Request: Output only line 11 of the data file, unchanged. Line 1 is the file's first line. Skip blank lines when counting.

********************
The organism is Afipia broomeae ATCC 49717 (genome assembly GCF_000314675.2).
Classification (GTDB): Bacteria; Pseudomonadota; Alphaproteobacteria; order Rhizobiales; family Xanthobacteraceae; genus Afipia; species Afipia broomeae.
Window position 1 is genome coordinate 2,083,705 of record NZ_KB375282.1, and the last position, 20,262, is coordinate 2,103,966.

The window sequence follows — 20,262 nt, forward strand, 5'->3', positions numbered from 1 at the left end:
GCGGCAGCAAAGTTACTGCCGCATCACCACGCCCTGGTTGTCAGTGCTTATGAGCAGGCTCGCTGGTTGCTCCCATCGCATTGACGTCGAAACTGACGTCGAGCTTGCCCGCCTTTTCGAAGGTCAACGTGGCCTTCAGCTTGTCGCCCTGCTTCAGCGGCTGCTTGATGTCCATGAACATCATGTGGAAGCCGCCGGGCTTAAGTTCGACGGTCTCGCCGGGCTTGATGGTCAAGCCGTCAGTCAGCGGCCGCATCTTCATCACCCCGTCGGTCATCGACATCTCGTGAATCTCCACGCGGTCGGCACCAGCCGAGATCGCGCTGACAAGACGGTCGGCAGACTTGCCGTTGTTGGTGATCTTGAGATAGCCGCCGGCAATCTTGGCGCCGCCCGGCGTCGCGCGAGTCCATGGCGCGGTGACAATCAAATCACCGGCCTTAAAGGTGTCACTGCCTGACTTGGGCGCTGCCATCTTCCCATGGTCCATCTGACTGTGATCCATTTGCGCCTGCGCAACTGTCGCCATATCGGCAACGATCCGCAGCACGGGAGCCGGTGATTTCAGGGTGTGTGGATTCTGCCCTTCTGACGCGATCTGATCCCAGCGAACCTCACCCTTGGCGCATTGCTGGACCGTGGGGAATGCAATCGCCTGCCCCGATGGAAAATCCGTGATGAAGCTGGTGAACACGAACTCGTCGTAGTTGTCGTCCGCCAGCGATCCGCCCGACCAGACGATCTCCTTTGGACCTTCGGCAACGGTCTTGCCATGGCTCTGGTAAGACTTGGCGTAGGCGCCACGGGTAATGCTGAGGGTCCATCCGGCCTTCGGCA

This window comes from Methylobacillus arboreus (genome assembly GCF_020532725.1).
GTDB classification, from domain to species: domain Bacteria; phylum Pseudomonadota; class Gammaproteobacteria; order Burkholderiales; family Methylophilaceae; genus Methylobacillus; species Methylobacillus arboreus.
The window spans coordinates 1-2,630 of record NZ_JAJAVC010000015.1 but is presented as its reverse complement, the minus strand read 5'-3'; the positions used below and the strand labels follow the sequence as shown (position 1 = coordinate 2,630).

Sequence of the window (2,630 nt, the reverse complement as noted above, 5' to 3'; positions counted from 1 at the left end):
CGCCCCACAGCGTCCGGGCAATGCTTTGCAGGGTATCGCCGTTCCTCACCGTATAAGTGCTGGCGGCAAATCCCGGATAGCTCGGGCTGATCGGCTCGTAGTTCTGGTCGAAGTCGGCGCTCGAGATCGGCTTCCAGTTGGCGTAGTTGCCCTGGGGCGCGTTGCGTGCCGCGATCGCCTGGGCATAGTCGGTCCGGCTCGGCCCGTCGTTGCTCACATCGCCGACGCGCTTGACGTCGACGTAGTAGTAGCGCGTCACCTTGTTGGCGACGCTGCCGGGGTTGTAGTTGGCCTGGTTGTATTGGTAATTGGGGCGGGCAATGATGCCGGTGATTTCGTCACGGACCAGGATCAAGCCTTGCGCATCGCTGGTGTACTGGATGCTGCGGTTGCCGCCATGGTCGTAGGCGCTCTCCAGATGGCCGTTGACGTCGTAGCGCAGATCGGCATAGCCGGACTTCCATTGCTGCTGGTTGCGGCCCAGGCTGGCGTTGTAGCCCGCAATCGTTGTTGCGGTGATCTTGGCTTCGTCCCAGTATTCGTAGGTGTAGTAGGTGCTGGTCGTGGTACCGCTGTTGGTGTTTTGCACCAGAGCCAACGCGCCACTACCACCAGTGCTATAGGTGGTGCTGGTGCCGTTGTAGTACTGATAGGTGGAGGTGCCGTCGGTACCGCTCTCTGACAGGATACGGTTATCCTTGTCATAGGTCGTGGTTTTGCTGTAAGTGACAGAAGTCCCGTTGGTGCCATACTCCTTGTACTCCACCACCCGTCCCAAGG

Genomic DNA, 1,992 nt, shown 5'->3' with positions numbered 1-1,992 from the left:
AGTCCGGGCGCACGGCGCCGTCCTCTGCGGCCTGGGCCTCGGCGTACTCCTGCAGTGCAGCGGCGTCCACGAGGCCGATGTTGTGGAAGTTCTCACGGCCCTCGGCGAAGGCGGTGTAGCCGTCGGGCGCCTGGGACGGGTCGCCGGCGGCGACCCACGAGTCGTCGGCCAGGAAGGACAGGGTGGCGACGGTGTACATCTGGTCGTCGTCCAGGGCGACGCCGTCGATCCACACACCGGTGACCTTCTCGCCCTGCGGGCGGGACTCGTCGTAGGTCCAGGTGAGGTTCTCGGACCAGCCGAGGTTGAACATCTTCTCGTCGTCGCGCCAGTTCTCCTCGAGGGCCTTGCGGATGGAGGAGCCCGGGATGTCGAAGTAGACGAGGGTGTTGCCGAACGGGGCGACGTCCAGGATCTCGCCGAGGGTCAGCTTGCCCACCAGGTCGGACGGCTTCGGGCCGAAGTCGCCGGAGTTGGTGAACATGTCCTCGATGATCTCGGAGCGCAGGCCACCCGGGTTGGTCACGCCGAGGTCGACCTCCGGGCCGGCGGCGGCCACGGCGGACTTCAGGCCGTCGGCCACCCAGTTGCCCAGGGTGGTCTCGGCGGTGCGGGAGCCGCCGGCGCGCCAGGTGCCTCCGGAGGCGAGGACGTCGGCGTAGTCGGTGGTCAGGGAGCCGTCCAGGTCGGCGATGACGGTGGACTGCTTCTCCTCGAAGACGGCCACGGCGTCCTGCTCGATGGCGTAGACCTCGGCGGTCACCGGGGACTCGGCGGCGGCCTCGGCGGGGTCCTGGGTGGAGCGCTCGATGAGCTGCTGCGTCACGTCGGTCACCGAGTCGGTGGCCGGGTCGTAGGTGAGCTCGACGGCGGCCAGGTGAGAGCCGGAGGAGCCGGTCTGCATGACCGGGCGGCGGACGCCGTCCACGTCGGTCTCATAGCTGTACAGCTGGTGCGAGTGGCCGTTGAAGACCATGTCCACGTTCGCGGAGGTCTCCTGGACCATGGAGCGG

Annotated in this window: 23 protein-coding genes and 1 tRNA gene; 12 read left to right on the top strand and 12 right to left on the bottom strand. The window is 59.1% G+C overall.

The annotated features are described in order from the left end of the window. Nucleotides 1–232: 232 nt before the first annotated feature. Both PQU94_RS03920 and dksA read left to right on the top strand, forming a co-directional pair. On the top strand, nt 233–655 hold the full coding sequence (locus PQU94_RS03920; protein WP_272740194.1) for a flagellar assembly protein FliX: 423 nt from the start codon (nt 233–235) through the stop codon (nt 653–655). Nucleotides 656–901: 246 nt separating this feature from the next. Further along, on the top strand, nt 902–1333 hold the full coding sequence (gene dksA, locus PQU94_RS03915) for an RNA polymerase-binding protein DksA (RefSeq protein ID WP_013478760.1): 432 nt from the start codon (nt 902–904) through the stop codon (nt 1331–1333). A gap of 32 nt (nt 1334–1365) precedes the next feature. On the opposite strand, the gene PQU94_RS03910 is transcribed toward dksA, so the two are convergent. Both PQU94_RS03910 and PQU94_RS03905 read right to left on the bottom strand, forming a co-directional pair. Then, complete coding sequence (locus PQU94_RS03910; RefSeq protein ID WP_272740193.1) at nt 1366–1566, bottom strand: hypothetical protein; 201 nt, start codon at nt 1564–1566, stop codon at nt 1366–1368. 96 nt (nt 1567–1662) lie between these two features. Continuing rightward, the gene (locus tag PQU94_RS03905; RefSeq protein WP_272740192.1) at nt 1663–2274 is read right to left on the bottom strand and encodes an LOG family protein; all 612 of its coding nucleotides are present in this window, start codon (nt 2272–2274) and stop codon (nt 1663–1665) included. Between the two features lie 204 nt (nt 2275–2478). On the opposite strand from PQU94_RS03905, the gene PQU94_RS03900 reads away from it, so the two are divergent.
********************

Genomic DNA, 1,992 nt, shown 5'->3' with positions numbered 1-1,992 from the left: